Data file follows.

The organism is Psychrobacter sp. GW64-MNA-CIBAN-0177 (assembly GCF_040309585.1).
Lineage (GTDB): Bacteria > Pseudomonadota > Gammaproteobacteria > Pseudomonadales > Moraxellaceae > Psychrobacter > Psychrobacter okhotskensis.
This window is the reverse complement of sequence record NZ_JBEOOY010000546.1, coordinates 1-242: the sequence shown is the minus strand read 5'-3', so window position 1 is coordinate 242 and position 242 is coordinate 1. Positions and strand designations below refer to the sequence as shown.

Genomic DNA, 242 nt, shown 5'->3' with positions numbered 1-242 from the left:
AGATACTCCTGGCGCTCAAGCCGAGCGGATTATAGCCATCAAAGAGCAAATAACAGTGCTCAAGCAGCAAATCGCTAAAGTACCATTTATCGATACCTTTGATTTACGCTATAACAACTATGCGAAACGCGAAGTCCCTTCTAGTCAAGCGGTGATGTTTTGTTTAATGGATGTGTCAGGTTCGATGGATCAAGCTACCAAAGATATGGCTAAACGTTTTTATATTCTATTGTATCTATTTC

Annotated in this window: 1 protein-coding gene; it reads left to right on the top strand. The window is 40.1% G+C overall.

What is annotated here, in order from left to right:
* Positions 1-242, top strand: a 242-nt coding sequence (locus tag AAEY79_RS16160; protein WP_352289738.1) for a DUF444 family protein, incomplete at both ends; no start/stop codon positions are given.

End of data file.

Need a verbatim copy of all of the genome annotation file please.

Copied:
The organism is Psychrobacter sp. GW64-MNA-CIBAN-0177 (assembly GCF_040309585.1).
Lineage (GTDB): Bacteria > Pseudomonadota > Gammaproteobacteria > Pseudomonadales > Moraxellaceae > Psychrobacter > Psychrobacter okhotskensis.
This window is the reverse complement of sequence record NZ_JBEOOY010000546.1, coordinates 1-242: the sequence shown is the minus strand read 5'-3', so window position 1 is coordinate 242 and position 242 is coordinate 1. Positions and strand designations below refer to the sequence as shown.

Genomic DNA, 242 nt, shown 5'->3' with positions numbered 1-242 from the left:
AGATACTCCTGGCGCTCAAGCCGAGCGGATTATAGCCATCAAAGAGCAAATAACAGTGCTCAAGCAGCAAATCGCTAAAGTACCATTTATCGATACCTTTGATTTACGCTATAACAACTATGCGAAACGCGAAGTCCCTTCTAGTCAAGCGGTGATGTTTTGTTTAATGGATGTGTCAGGTTCGATGGATCAAGCTACCAAAGATATGGCTAAACGTTTTTATATTCTATTGTATCTATTTC

Annotated in this window: 1 protein-coding gene; it reads left to right on the top strand. The window is 40.1% G+C overall.

What is annotated here, in order from left to right:
* Positions 1-242, top strand: a 242-nt coding sequence (locus tag AAEY79_RS16160; protein WP_352289738.1) for a DUF444 family protein, incomplete at both ends; no start/stop codon positions are given.